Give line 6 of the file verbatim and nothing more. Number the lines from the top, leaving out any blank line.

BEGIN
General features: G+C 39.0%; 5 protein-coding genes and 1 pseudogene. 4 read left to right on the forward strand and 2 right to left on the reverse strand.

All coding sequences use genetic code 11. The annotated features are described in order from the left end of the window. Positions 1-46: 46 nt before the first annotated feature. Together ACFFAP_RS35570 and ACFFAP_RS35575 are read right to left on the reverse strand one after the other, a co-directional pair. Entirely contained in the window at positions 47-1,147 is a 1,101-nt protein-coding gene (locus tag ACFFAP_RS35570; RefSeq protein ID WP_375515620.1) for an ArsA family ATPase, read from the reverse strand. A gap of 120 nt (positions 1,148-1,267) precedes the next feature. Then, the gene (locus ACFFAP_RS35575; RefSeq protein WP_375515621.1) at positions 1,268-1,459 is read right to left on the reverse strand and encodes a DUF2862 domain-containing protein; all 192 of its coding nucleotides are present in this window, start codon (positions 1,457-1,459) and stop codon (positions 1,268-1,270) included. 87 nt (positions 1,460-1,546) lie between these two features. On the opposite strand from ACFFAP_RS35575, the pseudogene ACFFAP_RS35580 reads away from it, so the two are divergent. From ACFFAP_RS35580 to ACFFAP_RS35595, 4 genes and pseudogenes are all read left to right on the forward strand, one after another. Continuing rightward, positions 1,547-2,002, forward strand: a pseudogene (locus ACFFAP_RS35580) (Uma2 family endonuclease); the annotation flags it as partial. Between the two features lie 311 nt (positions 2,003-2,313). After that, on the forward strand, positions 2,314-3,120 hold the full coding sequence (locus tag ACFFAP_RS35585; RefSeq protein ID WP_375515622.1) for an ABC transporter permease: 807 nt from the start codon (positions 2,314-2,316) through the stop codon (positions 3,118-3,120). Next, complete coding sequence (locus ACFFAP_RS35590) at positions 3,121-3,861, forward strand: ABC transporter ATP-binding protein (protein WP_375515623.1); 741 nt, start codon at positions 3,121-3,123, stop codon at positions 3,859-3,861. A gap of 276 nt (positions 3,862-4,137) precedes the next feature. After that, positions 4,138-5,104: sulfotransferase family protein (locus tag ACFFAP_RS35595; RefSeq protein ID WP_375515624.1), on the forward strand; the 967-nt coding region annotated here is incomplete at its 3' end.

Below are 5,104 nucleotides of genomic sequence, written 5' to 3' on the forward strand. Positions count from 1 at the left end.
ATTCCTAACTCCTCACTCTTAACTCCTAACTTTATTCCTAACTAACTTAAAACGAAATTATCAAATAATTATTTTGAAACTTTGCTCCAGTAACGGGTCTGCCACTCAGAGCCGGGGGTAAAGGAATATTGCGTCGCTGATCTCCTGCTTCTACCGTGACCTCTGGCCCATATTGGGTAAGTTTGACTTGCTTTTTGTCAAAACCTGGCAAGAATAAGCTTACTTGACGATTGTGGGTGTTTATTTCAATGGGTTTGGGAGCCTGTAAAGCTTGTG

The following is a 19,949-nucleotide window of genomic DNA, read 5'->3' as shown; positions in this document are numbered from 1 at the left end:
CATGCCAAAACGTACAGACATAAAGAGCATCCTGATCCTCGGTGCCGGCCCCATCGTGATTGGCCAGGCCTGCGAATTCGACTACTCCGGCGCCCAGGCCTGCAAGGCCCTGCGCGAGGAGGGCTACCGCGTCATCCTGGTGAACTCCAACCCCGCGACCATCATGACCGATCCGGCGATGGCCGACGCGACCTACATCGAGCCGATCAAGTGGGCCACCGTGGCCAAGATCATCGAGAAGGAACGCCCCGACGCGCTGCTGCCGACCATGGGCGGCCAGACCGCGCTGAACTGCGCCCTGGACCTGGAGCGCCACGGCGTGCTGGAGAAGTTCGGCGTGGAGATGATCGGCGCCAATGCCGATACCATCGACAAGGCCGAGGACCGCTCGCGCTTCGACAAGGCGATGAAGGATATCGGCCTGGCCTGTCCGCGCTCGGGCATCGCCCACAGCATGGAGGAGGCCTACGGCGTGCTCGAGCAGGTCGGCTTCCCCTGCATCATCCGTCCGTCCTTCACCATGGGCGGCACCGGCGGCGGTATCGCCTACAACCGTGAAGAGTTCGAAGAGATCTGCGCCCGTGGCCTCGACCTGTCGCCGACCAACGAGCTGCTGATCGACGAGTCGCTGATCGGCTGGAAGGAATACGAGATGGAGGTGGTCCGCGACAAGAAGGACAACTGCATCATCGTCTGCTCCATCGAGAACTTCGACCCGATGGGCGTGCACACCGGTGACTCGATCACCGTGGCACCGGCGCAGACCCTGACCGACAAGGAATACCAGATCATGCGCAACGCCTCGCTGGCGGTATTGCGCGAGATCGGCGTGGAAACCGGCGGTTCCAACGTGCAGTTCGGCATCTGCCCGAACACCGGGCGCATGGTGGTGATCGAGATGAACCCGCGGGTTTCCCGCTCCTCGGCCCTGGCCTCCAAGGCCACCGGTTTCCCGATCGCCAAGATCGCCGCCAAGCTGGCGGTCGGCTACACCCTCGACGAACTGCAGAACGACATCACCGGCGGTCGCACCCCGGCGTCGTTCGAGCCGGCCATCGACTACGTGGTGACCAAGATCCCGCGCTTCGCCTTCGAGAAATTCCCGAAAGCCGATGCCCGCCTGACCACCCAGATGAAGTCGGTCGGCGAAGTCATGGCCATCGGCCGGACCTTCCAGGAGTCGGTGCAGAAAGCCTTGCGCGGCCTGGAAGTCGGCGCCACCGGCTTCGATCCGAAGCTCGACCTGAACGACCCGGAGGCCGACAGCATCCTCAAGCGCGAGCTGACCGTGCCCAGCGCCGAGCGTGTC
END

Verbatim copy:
CATGCCAAAACGTACAGACATAAAGAGCATCCTGATCCTCGGTGCCGGCCCCATCGTGATTGGCCAGGCCTGCGAATTCGACTACTCCGGCGCCCAGGCCTGCAAGGCCCTGCGCGAGGAGGGCTACCGCGTCATCCTGGTGAACTCCAACCCCGCGACCATCATGACCGATCCGGCGATGGCCGACGCGACCTACATCGAGCCGATCAAGTGGGCCACCGTGGCCAAGATCATCGAGAAGGAACGCCCCGACGCGCTGCTGCCGACCATGGGCGGCCAGACCGCGCTGAACTGCGCCCTGGACCTGGAGCGCCACGGCGTGCTGGAGAAGTTCGGCGTGGAGATGATCGGCGCCAATGCCGATACCATCGACAAGGCCGAGGACCGCTCGCGCTTCGACAAGGCGATGAAGGATATCGGCCTGGCCTGTCCGCGCTCGGGCATCGCCCACAGCATGGAGGAGGCCTACGGCGTGCTCGAGCAGGTCGGCTTCCCCTGCATCATCCGTCCGTCCTTCACCATGGGCGGCACCGGCGGCGGTATCGCCTACAACCGTGAAGAGTTCGAAGAGATCTGCGCCCGTGGCCTCGACCTGTCGCCGACCAACGAGCTGCTGATCGACGAGTCGCTGATCGGCTGGAAGGAATACGAGATGGAGGTGGTCCGCGACAAGAAGGACAACTGCATCATCGTCTGCTCCATCGAGAACTTCGACCCGATGGGCGTGCACACCGGTGACTCGATCACCGTGGCACCGGCGCAGACCCTGACCGACAAGGAATACCAGATCATGCGCAACGCCTCGCTGGCGGTATTGCGCGAGATCGGCGTGGAAACCGGCGGTTCCAACGTGCAGTTCGGCATCTGCCCGAACACCGGGCGCATGGTGGTGATCGAGATGAACCCGCGGGTTTCCCGCTCCTCGGCCCTGGCCTCCAAGGCCACCGGTTTCCCGATCGCCAAGATCGCCGCCAAGCTGGCGGTCGGCTACACCCTCGACGAACTGCAGAACGACATCACCGGCGGTCGCACCCCGGCGTCGTTCGAGCCGGCCATCGACTACGTGGTGACCAAGATCCCGCGCTTCGCCTTCGAGAAATTCCCGAAAGCCGATGCCCGCCTGACCACCCAGATGAAGTCGGTCGGCGAAGTCATGGCCATCGGCCGGACCTTCCAGGAGTCGGTGCAGAAAGCCTTGCGCGGCCTGGAAGTCGGCGCCACCGGCTTCGATCCGAAGCTCGACCTGAACGACCCGGAGGCCGACAGCATCCTCAAGCGCGAGCTGACCGTGCCCAGCGCCGAGCGTGTC